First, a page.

Servers for your business

Need help choosing a new server? Here's how to pick the right model for your office -- whatever your needs and budget.
Written by Christopher , Contributor
Any machine can ostensibly work as a server, but performance counts for far more here than it does for any desktop or notebook PC. After all, if your server is under too much strain, it'll slow down your whole network. Once you notice your network is slow or erratic, don't immediately rip out your PCs, buy an expensive T1 line, or upgrade to Gigabit Ethernet. Take a close look at your server first: server disk drive and RAM bottlenecks are two of the most common culprits when it comes to network performance problems.

Good time to buy
Although a quality server can be critical in maintaining productivity, many buyers have hesitated to invest in one due to the perception that they're too expensive. Good news: Server prices have been falling along with PC prices. An entry-level model -- which should be able to support 20 to 50 users, depending on how heavy your office's needs are -- can now be had for about £1,500. Budget £3,000 for a really impressive system with rock-solid reliability and fast performance. Where to shop for a server? If you've had good experiences with either Dell, IBM or HP desktops, consider that vendor first. You'll already understand the vendor's support plans and should have a company contact that you trust. Because servers are more complex pieces of hardware than regular PCs, service calls are common when, for example, you're trying to add new hard drives to the system. If you're vendor-agnostic, shop for the right features: quality is consistently high among the three major Intel-based server vendors.

Features to look for
Since disks and RAM are the biggest server bottlenecks, focus your budget on beefing up these categories before you splurge on secondary items like fast CPUs or remote management cards. For your PC, regular IDE hard drives are fine. But for servers expected to dish up files to multiple users simultaneously or transmit Web pages to the Internet, SCSI is a must. SCSI comes in a wide variety of flavours, but Ultra 320 SCSI -- the fastest version currently on the market -- is offered by all of the major vendors. Add as many drives as you can to your system. You'll need a minimum of three to take advantage of RAID, which provides 100 percent data integrity in the event that one of those drives crashes. Note that RAID won't help if you have multiple drive crashes, so be sure to invest in -- and use -- a tape backup system. Expect to pay about £150 for each additional 36GB tape drive you add. Most entry-level servers support three to six drives, but you can always add more external storage later. When it comes to RAM, the rule (as with PCs) is ‘the more the better’. RAM isn't terribly expensive -- there's only a £120 or so difference between 512MB (the minimum you should consider) and 1GB (a good level for your workgroup server). Once you've made these decisions, configuring the rest of the system is straightforward. For a CPU, don't buy a Celeron. Instead, get the lowest-speed Pentium III or Pentium 4 available. (Pentium 4 Xeon machines and dual-CPU systems are only worthwhile if the server will be running sustained database queries.) Skip a CD-RW and DVD drive and stick with a CD-ROM -- you can always read and write data over the network if you have to. You also probably don't need multiple network cards or a modem. Finally, don't forget that tape backup unit! Starting at about £350 plus software, they're not cheap. But when you have a total meltdown (and everybody does eventually), it'll seem more than worth it.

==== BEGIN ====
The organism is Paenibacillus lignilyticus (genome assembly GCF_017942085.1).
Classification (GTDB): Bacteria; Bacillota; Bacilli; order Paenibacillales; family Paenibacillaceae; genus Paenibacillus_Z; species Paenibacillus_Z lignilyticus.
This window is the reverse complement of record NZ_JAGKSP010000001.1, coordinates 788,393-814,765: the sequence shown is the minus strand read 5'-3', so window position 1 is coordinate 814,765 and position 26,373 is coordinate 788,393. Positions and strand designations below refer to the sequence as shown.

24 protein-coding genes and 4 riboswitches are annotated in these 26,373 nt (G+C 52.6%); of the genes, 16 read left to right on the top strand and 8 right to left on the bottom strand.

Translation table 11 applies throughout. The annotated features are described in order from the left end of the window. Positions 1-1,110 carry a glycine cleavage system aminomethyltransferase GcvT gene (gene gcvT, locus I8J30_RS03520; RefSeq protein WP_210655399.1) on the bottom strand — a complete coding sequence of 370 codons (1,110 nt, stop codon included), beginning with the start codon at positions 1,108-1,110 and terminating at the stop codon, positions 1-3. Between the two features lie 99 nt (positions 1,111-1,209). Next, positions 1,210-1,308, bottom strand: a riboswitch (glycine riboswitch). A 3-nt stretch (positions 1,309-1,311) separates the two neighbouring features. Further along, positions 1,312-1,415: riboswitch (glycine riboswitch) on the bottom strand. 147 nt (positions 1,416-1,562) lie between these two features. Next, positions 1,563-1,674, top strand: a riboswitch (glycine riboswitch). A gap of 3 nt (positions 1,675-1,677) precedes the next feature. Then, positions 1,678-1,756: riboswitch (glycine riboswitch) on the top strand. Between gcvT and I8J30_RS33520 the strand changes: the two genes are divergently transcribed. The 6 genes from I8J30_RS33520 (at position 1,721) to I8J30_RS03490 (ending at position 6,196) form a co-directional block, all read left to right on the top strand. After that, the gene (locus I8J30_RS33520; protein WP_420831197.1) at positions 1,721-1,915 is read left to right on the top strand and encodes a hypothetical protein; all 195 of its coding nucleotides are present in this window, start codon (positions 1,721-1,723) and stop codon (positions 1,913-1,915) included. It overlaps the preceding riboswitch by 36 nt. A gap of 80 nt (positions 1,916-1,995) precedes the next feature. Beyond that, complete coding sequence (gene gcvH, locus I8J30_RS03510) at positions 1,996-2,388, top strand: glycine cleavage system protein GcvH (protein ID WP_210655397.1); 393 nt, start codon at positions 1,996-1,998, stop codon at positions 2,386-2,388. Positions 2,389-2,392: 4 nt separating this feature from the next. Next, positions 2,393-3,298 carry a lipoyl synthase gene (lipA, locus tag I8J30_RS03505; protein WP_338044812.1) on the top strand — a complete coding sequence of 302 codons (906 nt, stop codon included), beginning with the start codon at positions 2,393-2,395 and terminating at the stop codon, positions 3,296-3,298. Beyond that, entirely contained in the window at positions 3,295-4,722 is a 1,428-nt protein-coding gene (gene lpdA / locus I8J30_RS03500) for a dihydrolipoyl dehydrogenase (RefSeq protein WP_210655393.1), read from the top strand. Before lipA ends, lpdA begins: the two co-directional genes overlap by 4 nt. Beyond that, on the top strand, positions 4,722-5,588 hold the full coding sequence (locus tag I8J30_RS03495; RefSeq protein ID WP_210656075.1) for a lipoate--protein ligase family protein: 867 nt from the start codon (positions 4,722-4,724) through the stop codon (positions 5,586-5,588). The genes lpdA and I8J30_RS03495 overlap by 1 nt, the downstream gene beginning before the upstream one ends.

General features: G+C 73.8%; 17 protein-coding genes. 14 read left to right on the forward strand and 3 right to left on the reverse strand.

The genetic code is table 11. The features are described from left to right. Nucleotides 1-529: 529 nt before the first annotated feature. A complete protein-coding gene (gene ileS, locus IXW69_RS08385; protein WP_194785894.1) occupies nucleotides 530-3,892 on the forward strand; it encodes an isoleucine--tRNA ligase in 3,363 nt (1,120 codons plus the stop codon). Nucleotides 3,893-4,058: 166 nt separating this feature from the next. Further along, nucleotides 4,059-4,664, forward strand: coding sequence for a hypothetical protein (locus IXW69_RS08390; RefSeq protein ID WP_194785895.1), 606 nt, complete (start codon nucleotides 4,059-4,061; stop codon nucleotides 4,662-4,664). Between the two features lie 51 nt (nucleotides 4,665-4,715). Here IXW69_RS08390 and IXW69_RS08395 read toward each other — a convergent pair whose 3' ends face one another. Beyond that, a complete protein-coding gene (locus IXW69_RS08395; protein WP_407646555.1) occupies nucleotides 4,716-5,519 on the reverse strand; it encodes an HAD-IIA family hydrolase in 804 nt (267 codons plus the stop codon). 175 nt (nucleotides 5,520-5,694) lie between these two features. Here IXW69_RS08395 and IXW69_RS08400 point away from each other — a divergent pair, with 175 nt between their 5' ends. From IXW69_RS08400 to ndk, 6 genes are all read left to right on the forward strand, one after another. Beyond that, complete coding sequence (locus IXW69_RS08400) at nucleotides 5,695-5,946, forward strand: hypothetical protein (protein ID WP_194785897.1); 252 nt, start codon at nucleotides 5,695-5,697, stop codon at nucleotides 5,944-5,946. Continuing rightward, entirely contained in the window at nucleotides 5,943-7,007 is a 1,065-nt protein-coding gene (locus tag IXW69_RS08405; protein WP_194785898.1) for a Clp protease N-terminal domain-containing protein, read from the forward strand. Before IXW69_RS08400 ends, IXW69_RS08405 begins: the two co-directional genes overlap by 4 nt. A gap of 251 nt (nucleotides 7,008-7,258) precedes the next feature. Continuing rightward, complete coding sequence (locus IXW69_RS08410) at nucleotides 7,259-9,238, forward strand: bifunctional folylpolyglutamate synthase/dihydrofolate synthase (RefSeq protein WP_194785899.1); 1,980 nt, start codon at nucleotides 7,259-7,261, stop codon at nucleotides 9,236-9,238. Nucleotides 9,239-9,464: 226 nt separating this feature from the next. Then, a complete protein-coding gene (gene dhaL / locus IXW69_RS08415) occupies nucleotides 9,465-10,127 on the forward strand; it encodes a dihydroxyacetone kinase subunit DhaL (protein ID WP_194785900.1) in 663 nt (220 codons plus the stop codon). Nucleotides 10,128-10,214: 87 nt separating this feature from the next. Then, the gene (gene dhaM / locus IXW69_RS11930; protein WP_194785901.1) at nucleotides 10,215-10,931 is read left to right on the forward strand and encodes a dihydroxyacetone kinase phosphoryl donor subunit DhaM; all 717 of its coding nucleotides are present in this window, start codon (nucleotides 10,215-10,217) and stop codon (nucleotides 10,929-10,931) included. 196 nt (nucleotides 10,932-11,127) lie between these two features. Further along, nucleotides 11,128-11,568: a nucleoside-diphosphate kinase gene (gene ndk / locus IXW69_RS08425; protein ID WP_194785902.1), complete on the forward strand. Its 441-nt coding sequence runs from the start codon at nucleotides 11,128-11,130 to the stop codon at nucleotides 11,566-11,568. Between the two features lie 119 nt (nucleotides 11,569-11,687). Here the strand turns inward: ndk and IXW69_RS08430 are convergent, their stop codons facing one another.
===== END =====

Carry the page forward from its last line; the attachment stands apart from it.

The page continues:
Get support
Make sure you receive an adequate support plan. One year of warranty is standard these days. If you're not comfortable dealing with downtime, a few hundred pounds for a three-year warranty is a worthwhile investment. SERVERS ON NETBUYER

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